Imagine that the way flies and butterflies drink nectar and other fluids can be imitated for use in medicine, potentially to deliver life-saving drugs to the body -- and also how this method can save their own lives in times of drought.
This is the kind of critical research being done every day by faculty and students at Kent State University at Stark.
A study by Matthew Lehnert, Ph.D., assistant professor of biological sciences at Kent State Stark, shows that the method in which flies and butterflies ingest liquids into their own bodies for nourishment may be used as a model for delivering disease-fighting drugs to the human body. Drug delivery systems are engineered technologies for the targeted delivery and/or controlled release of therapeutic agents. They control the rate at which a drug is released and the location in the body where it is released.
In addition to enhanced drug delivery methods, by copying their feeding systems, scientists and engineers could manufacture small probes that can sample fluid inside of cells for use by doctors or other clinicians to make diagnoses.
Butterflies and flies have mouthparts that have a channel for fluids to travel from the liquid source to the head for ingestion, Lehnert said. This study also found that there is a limiting pore size from which each individual can feed -- butterflies and flies with smaller mouthpart channels will be able to feed on liquids from smaller pores, which might have an advantage for the insects and more broadly for the ecosystem in case of a drought.
Lehnert, three of his Kent State Stark undergraduate student assistants and four other researchers found that flies, butterflies and moths (20 percent of all animals) use capillary action, or the movement of liquids seamlessly from one place to another, as the guiding principle when feeding on liquid films -- their primary source of food. An insect's proboscis, a body part that allows them to drink liquids, acts like a highly-sophisticated sponge and straw that uses capillary action to send nectar or other liquids to the insect's diges tive system.
Their findings were published recently in Proceedings of the Royal Society B: Biological Sciences, one of the world's top science journals.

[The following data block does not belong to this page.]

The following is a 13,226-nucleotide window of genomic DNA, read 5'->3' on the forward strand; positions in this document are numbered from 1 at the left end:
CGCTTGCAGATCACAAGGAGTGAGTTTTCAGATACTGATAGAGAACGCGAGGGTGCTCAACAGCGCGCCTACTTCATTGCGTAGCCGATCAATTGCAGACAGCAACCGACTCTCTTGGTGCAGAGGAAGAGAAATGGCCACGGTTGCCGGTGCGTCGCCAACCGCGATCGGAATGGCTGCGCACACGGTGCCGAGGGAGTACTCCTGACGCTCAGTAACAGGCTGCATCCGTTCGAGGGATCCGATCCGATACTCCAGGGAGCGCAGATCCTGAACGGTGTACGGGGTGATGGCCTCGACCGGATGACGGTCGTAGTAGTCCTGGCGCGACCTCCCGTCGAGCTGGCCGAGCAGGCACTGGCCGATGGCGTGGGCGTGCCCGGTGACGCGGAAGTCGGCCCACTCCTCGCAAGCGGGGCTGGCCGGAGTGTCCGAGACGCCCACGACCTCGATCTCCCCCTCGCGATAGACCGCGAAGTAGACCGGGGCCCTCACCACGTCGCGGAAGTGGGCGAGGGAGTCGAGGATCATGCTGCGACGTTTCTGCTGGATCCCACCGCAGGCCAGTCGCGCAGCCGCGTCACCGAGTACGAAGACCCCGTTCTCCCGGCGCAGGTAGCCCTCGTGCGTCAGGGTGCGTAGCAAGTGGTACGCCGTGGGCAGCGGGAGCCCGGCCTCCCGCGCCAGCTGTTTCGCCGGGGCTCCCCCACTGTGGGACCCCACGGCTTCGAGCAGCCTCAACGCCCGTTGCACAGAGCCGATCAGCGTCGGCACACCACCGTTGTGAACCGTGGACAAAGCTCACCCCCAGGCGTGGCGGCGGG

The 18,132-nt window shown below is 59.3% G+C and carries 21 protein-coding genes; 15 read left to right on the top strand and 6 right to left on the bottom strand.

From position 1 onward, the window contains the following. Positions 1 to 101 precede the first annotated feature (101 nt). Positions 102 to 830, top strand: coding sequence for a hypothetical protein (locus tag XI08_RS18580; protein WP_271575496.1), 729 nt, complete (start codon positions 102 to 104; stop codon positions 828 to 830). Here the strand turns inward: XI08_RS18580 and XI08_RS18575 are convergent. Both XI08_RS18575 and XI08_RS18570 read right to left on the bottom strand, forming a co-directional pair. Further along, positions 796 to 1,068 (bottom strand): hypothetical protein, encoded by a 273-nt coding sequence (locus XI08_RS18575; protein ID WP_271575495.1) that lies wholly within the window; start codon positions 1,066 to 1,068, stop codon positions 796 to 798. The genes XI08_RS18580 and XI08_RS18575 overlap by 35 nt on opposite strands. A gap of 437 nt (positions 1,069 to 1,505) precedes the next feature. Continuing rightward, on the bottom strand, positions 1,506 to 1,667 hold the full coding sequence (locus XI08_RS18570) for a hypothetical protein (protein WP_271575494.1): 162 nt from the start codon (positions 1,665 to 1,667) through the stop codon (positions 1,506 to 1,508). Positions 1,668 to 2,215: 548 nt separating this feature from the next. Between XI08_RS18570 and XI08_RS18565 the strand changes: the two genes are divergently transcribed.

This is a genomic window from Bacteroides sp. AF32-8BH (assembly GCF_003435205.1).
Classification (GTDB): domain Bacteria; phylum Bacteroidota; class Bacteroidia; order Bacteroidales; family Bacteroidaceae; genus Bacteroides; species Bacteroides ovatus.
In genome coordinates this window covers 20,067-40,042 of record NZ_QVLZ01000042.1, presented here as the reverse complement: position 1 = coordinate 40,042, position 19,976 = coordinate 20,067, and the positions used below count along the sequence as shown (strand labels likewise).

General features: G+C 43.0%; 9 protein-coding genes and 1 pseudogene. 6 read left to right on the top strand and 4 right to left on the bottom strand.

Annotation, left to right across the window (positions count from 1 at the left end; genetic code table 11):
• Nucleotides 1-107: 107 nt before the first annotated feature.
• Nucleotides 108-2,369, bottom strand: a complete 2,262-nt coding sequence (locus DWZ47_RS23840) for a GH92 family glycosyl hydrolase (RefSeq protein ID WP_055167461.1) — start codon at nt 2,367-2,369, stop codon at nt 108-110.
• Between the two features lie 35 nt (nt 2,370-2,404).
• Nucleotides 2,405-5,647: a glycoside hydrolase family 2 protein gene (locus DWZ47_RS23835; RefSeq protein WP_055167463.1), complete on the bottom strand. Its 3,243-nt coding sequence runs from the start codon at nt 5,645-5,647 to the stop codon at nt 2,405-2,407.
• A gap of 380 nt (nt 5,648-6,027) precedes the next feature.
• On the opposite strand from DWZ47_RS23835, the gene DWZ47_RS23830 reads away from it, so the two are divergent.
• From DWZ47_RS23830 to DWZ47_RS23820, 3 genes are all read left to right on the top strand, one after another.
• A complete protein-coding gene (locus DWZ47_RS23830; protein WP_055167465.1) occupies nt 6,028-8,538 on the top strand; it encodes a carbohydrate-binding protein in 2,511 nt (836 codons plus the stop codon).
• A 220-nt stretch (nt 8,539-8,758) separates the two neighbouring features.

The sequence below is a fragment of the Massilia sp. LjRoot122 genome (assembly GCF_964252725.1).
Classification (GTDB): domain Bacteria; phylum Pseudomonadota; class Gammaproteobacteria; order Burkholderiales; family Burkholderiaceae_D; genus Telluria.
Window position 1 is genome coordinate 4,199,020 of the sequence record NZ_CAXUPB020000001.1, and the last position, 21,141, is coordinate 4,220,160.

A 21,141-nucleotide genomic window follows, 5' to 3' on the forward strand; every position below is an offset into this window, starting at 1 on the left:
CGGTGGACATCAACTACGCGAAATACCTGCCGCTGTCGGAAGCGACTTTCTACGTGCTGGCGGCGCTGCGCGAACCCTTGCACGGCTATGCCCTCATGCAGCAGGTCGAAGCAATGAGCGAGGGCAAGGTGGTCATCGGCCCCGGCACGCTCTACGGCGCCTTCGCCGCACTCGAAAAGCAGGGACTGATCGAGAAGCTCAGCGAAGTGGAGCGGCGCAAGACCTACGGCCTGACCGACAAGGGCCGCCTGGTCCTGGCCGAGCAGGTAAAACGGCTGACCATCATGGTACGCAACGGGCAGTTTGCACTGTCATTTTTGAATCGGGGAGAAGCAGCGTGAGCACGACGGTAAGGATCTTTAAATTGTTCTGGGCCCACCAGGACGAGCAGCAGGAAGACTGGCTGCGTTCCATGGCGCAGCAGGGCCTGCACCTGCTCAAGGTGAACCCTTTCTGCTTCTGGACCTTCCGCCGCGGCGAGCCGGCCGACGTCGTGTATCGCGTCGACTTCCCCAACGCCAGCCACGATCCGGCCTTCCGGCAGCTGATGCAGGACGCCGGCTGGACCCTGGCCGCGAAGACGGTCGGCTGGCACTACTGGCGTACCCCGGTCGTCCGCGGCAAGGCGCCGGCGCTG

In order to feed on nectar and other liquid films, natural selection has favored the evolution of specialized mouthparts in fluid-feeding insects. In butterflies and flies, the mouthparts consist of a proboscis adapted for using capillary action to pull thin films of fluid from surfaces for subsequent feeding. Usually, the proboscis of flies and butterflies is held close to the underside of the head when not in use and when the insect is searching for food.
The team's findings show that capillary action is an essential and ideal method for removing small amounts of fluids from surfaces, Lehnert said. By copying this natural method, scientists say the mouthparts of flies and butterflies can serve as models for developing new devices for improved drug delivery systems.
"It was previously known that flies and butterflies independently evolved mouthparts adapted for feeding on fluids, but what was unknown before our study was that they both use the same principles for ingesting fluids - capillary action," Lehnert said. "Our findings have applications to the production of novel microfluidic devices that can be developed to mimic the functionality of insect mouthparts, which have the advantage of being impacted by natural selection over millions of years."
Joining Lehnert on the research team were Kent State Stark undergraduates Andrew Bennett, Kristen E. Reiter and Miranda Byler; Qi-Huo Wei and Huan Yan of Kent State University's Liquid Crystal Institute; Patrick D. Gerard of Clemson University's Department of Mathematical Sciences; and Wah-Keat Lee of the Brookhaven National Laboratory.
Funding support came from a three-year, $626,000 National Science Foundation grant.